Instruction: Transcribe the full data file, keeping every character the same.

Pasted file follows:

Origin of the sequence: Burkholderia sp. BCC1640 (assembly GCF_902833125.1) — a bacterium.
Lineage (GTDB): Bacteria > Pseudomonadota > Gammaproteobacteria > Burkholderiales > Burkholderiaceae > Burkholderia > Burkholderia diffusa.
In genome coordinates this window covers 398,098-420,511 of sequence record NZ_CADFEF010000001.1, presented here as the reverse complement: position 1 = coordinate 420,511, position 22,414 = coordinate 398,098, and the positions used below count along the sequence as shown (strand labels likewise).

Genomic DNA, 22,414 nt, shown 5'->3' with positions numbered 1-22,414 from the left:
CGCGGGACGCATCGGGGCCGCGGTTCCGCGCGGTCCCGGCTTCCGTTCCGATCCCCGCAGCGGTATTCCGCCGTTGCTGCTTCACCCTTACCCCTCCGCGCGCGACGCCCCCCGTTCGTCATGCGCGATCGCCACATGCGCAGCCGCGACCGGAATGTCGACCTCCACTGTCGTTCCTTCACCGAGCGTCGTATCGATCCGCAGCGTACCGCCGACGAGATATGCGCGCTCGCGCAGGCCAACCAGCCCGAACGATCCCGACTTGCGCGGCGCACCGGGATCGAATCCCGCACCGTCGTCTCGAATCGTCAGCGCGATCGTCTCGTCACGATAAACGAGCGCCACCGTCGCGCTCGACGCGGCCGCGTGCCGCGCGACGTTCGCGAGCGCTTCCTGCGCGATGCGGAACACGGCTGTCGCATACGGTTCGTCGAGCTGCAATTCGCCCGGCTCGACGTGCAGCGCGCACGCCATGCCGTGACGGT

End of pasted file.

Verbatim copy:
Origin of the sequence: Burkholderia sp. BCC1640 (assembly GCF_902833125.1) — a bacterium.
Lineage (GTDB): Bacteria > Pseudomonadota > Gammaproteobacteria > Burkholderiales > Burkholderiaceae > Burkholderia > Burkholderia diffusa.
In genome coordinates this window covers 398,098-420,511 of sequence record NZ_CADFEF010000001.1, presented here as the reverse complement: position 1 = coordinate 420,511, position 22,414 = coordinate 398,098, and the positions used below count along the sequence as shown (strand labels likewise).

Genomic DNA, 22,414 nt, shown 5'->3' with positions numbered 1-22,414 from the left:
CGCGGGACGCATCGGGGCCGCGGTTCCGCGCGGTCCCGGCTTCCGTTCCGATCCCCGCAGCGGTATTCCGCCGTTGCTGCTTCACCCTTACCCCTCCGCGCGCGACGCCCCCCGTTCGTCATGCGCGATCGCCACATGCGCAGCCGCGACCGGAATGTCGACCTCCACTGTCGTTCCTTCACCGAGCGTCGTATCGATCCGCAGCGTACCGCCGACGAGATATGCGCGCTCGCGCAGGCCAACCAGCCCGAACGATCCCGACTTGCGCGGCGCACCGGGATCGAATCCCGCACCGTCGTCTCGAATCGTCAGCGCGATCGTCTCGTCACGATAAACGAGCGCCACCGTCGCGCTCGACGCGGCCGCGTGCCGCGCGACGTTCGCGAGCGCTTCCTGCGCGATGCGGAACACGGCTGTCGCATACGGTTCGTCGAGCTGCAATTCGCCCGGCTCGACGTGCAGCGCGCACGCCATGCCGTGACGGT